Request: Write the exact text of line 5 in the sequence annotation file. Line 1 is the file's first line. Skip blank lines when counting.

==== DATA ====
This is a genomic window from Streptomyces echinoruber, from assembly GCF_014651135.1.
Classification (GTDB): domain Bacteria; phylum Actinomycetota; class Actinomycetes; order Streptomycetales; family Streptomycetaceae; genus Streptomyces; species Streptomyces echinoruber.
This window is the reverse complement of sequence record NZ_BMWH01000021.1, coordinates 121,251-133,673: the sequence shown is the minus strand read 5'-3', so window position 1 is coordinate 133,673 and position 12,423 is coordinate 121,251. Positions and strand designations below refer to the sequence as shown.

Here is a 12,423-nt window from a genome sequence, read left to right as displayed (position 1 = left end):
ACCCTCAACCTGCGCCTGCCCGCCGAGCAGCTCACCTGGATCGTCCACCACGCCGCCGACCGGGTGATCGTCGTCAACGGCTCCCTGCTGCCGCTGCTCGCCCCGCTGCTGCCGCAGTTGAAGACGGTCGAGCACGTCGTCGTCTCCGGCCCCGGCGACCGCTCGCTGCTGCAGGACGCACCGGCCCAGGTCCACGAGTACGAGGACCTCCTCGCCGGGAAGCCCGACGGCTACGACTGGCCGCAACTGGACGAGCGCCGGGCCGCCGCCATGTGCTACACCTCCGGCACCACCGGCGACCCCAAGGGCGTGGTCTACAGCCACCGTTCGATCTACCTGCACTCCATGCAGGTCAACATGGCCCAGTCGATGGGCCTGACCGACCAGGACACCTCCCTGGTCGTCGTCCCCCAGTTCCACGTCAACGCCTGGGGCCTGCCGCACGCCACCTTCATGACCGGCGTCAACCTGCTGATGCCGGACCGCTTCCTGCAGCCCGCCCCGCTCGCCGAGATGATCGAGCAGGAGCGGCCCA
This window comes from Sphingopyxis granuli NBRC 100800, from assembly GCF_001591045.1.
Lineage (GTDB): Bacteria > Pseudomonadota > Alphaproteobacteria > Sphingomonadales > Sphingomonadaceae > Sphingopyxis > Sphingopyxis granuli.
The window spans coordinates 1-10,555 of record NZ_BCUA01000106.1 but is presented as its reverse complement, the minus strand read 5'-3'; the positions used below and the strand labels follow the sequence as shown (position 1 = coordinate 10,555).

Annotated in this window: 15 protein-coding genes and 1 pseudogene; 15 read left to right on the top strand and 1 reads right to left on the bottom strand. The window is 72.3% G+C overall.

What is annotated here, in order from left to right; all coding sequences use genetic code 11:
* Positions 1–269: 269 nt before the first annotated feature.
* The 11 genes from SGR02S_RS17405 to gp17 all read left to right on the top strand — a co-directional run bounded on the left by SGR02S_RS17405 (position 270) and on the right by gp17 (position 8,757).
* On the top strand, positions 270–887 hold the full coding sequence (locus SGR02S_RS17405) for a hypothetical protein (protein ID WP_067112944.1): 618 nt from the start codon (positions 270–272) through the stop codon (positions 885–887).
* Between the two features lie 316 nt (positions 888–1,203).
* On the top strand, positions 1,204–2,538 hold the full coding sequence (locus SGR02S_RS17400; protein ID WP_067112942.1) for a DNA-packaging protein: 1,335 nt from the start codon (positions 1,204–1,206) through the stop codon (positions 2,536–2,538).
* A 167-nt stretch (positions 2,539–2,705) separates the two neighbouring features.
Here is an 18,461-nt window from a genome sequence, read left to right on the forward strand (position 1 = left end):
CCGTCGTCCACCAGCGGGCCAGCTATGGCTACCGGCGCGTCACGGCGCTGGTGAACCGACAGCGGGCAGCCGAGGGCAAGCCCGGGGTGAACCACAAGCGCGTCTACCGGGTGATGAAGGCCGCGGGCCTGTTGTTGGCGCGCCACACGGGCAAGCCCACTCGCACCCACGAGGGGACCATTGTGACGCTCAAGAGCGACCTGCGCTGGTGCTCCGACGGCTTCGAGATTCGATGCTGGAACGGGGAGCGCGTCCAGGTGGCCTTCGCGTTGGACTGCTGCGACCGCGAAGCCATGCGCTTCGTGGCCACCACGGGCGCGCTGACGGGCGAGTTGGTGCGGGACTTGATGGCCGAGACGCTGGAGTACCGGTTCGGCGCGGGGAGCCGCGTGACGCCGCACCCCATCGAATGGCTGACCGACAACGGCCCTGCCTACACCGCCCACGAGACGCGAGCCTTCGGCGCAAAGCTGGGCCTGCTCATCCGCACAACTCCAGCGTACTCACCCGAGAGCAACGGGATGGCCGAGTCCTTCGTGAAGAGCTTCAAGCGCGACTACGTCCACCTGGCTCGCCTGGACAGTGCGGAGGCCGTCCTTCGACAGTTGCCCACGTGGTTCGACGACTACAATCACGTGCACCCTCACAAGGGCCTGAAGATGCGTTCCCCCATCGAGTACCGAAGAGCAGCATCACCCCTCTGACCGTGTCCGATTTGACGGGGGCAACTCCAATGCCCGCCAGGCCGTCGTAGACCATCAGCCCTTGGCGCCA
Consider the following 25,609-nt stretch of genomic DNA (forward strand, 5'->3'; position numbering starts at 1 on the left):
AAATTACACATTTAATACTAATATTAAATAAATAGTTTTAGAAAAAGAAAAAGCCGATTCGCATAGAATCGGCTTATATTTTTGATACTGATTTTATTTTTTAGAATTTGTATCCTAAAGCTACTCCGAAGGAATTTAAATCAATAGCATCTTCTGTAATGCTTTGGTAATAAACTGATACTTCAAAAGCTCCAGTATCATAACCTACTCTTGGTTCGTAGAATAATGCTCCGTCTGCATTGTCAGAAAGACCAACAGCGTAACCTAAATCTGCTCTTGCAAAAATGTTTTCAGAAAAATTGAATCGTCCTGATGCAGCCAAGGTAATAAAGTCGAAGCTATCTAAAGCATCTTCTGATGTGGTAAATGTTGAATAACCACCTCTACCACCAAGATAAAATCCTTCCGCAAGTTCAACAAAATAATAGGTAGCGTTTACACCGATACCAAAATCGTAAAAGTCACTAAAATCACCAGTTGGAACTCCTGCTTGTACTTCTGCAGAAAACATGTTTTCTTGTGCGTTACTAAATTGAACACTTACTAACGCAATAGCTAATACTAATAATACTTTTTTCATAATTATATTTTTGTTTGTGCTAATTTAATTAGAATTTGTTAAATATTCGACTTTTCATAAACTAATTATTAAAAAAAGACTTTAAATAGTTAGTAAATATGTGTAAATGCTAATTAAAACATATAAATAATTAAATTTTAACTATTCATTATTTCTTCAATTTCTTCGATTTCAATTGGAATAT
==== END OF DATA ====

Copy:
ACCCTCAACCTGCGCCTGCCCGCCGAGCAGCTCACCTGGATCGTCCACCACGCCGCCGACCGGGTGATCGTCGTCAACGGCTCCCTGCTGCCGCTGCTCGCCCCGCTGCTGCCGCAGTTGAAGACGGTCGAGCACGTCGTCGTCTCCGGCCCCGGCGACCGCTCGCTGCTGCAGGACGCACCGGCCCAGGTCCACGAGTACGAGGACCTCCTCGCCGGGAAGCCCGACGGCTACGACTGGCCGCAACTGGACGAGCGCCGGGCCGCCGCCATGTGCTACACCTCCGGCACCACCGGCGACCCCAAGGGCGTGGTCTACAGCCACCGTTCGATCTACCTGCACTCCATGCAGGTCAACATGGCCCAGTCGATGGGCCTGACCGACCAGGACACCTCCCTGGTCGTCGTCCCCCAGTTCCACGTCAACGCCTGGGGCCTGCCGCACGCCACCTTCATGACCGGCGTCAACCTGCTGATGCCGGACCGCTTCCTGCAGCCCGCCCCGCTCGCCGAGATGATCGAGCAGGAGCGGCCCA